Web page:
US Federal Reserve minutes show few clues on tapering

Ben Bernanke Investors are anxious to glean any information about the Fed's future tapering plans

Minutes of the US Federal Reserve's July meeting revealed few clues about the central bank's timeline for unwinding its extraordinary efforts to support the US economy.

Officials said they were "broadly comfortable" with plans to scale back the Fed's $85bn (£54bn) a month bond-buying programme.

However, the timing remains murky.

Almost all agreed a change in the programme was "not yet appropriate" but "a few" favoured swift action.

Fed officials said that recent economic data had been "mixed", which could indicate that plans to begin the so-called "taper" might be put off if the economy were to weaken.

The central bankers will reconvene on 17 September for a two-day meeting, which will be followed by a press conference by chairman Ben Bernanke.


Are we any the wiser after the release of these minutes? We haven't really learned anything much about exactly when or how quickly the Fed will start to scale back its quantitative easing programme, the purchase of financial assets with $85bn a month of newly created money.

That is partly because members of the committee had different views about the outlook for inflation and economic growth - yes, believe it or not, economists with real disagreements. But the minutes do seem to reinforce the expectation that this "tapering" will begin within a few months.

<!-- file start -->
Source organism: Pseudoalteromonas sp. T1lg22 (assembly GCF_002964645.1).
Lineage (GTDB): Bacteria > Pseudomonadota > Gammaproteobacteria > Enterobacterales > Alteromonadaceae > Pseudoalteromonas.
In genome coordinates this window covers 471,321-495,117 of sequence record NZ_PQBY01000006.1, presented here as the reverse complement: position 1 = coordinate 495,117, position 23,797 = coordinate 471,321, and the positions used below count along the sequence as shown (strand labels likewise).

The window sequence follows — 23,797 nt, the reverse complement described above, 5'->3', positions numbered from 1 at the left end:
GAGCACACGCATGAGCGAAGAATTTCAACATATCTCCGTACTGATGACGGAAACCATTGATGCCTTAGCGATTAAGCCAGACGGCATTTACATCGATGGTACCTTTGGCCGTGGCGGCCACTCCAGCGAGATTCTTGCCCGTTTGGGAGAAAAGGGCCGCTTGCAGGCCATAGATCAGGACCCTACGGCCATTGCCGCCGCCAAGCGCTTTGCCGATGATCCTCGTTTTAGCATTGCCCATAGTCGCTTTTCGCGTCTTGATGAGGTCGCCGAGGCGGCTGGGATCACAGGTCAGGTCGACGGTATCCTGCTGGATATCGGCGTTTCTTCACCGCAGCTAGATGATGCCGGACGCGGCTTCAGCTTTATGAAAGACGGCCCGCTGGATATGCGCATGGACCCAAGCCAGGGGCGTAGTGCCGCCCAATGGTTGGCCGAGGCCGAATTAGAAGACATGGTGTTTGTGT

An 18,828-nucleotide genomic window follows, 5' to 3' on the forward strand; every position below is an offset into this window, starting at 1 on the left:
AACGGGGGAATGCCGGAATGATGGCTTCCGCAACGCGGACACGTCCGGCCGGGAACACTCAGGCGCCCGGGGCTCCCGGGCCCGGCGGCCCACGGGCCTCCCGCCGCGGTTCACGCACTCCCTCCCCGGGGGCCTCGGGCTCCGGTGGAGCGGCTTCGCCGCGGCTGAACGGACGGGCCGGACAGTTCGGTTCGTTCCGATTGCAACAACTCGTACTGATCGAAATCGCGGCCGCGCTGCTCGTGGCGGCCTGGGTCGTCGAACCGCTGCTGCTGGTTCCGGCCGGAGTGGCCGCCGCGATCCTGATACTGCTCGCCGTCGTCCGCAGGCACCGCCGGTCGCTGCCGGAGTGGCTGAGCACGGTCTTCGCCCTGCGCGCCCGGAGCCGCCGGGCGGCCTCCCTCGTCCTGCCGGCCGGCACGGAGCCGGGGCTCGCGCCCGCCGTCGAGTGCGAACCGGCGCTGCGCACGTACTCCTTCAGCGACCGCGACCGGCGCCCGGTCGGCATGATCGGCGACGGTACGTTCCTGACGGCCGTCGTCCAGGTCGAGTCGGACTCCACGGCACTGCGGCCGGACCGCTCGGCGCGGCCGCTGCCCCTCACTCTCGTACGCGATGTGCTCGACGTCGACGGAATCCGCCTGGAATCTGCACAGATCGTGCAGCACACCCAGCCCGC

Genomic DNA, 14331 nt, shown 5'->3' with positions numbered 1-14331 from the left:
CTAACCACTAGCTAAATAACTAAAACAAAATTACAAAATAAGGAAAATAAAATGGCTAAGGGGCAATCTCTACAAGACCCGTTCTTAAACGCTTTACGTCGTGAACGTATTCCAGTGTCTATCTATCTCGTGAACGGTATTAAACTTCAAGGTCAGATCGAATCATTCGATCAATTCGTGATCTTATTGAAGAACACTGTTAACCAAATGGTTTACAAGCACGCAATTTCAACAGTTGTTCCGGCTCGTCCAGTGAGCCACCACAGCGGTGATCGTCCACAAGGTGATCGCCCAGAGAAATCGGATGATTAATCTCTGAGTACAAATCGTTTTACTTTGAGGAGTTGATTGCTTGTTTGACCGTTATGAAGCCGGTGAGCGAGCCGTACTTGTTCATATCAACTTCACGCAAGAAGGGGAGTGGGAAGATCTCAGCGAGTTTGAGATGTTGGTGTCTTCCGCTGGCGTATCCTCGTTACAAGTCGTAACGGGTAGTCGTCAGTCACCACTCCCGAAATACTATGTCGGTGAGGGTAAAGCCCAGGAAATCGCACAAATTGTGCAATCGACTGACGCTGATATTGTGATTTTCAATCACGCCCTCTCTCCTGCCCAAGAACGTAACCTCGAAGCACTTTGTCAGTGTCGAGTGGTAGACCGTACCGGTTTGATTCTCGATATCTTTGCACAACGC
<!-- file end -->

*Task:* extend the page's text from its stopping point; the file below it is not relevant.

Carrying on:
So the markets are going to have to get used to it. They will have to live without the regular financial sugar rush they have been getting from all these injections of Fed money.

Market uncertainty

The Dow tumbled by more than 100 points after the minutes were released, although quickly recovered. The S&P 500 and Nasdaq also fell briefly.

"I think if people were looking for additional clarity they got additional obfuscation," Sam Stovall, chief equity strategist at S&P Capital IQ, told the BBC.

Mr Stovall said the minutes "added to the uncertainty as to when the tapering will actually take place".

After Mr Bernanke hinted at plans to end the bank's accommodating monetary policy in June, mortgage rates jumped sharply, threatening a fragile housing recovery.

Fed officials acknowledged that market reaction to discussion of an easing of expansionary monetary policy has been volatile.

"Meeting participants pointed to heightened financial market uncertainty about the path of monetary policy and a shift of market expectations toward less policy accommodation," according to the minutes.

The September Federal Open Market Committee meeting will occur after a spate of economic data has been released, including another jobs report as well as revised second-quarter GDP estimates.

Officials hope this new data will help give them a better sense of when tapering should begin, which many investors believe will happen sometime before the end of this year.

Mr Bernanke has indicated that the timing of the Fed's decision will be dependent on a healthy US economy.

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